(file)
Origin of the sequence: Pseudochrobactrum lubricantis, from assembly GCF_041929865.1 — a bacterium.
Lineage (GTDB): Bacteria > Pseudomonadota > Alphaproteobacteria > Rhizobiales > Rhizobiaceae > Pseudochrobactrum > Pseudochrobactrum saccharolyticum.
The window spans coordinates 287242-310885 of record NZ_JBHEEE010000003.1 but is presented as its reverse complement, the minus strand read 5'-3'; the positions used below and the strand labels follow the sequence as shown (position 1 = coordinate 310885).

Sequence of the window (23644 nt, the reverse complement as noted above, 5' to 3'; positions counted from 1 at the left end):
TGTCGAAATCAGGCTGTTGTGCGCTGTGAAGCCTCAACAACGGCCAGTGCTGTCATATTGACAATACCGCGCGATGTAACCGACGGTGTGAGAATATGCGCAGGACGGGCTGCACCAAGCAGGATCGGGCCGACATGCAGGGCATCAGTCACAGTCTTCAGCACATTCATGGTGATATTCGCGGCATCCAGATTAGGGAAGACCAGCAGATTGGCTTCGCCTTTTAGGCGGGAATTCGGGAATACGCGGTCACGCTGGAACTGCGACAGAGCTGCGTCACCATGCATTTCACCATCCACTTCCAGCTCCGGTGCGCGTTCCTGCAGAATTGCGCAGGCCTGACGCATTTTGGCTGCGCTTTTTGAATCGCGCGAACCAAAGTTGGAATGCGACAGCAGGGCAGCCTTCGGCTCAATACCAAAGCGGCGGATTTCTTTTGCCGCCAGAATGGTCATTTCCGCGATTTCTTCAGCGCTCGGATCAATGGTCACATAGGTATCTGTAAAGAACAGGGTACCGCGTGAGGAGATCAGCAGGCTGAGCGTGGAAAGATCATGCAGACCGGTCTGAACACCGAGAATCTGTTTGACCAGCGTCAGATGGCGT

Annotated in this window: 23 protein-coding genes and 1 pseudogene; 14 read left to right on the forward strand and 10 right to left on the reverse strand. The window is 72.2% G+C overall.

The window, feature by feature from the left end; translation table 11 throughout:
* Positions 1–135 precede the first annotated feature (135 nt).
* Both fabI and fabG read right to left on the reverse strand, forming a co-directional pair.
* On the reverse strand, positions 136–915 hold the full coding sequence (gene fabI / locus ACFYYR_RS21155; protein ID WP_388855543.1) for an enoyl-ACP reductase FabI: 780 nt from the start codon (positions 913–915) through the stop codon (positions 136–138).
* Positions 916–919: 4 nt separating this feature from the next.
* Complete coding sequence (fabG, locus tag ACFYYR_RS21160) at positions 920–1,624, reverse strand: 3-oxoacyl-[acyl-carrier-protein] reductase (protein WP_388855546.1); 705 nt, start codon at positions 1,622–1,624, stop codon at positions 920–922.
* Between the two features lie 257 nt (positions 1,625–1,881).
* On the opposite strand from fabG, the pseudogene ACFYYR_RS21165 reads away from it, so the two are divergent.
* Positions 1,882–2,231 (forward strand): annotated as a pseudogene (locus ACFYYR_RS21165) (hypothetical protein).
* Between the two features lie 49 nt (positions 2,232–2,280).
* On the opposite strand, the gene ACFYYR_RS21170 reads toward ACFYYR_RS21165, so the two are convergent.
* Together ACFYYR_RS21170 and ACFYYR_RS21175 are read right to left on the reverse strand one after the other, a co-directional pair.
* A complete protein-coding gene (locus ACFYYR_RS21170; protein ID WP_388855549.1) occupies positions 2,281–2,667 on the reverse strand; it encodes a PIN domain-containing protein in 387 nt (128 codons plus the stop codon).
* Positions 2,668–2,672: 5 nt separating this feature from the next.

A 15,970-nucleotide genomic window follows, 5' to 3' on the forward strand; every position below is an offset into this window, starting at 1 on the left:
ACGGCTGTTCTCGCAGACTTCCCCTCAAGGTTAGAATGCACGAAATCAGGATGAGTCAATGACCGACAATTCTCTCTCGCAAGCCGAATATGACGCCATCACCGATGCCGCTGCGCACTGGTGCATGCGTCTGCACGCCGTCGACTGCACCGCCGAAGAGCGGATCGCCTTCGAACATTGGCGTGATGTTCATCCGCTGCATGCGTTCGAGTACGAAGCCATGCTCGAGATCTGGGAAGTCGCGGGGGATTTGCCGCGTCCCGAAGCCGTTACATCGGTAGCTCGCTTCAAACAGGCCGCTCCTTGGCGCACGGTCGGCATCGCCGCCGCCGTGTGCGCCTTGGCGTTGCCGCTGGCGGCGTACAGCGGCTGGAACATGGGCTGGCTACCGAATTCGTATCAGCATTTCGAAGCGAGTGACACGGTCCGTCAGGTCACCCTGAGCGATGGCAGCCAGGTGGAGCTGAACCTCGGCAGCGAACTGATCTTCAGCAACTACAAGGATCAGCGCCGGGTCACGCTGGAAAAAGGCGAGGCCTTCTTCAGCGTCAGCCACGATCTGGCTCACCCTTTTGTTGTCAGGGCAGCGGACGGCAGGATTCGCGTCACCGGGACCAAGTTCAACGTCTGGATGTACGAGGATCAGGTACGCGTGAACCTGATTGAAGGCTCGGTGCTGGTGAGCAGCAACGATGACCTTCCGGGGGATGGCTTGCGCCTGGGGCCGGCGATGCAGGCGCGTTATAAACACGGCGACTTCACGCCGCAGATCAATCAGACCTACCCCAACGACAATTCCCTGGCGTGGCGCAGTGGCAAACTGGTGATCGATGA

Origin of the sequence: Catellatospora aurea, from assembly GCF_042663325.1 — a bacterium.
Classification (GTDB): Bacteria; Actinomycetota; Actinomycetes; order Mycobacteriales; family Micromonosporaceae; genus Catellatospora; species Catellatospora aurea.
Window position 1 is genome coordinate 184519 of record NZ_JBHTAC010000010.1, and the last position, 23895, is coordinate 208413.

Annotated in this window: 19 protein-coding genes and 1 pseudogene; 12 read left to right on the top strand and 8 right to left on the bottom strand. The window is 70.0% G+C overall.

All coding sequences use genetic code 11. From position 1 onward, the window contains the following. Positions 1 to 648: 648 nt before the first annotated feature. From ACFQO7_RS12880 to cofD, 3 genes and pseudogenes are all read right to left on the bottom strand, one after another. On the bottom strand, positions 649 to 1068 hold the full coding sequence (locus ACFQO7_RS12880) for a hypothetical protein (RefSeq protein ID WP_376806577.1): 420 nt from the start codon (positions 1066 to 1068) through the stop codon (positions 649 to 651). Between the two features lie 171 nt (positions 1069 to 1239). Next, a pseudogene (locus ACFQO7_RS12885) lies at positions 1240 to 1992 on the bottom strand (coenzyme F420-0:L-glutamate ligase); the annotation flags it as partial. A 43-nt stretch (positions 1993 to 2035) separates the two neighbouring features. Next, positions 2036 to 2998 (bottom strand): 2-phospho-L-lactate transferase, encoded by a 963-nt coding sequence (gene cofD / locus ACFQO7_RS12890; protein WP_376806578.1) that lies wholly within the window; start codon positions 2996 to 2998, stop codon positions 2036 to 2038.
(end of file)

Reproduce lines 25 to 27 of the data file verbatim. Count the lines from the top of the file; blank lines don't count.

Window position 1 is genome coordinate 184519 of record NZ_JBHTAC010000010.1, and the last position, 23895, is coordinate 208413.

Annotated in this window: 19 protein-coding genes and 1 pseudogene; 12 read left to right on the top strand and 8 right to left on the bottom strand. The window is 70.0% G+C overall.

All coding sequences use genetic code 11. From position 1 onward, the window contains the following. Positions 1 to 648: 648 nt before the first annotated feature. From ACFQO7_RS12880 to cofD, 3 genes and pseudogenes are all read right to left on the bottom strand, one after another. On the bottom strand, positions 649 to 1068 hold the full coding sequence (locus ACFQO7_RS12880) for a hypothetical protein (RefSeq protein ID WP_376806577.1): 420 nt from the start codon (positions 1066 to 1068) through the stop codon (positions 649 to 651). Between the two features lie 171 nt (positions 1069 to 1239). Next, a pseudogene (locus ACFQO7_RS12885) lies at positions 1240 to 1992 on the bottom strand (coenzyme F420-0:L-glutamate ligase); the annotation flags it as partial. A 43-nt stretch (positions 1993 to 2035) separates the two neighbouring features. Next, positions 2036 to 2998 (bottom strand): 2-phospho-L-lactate transferase, encoded by a 963-nt coding sequence (gene cofD / locus ACFQO7_RS12890; protein WP_376806578.1) that lies wholly within the window; start codon positions 2996 to 2998, stop codon positions 2036 to 2038.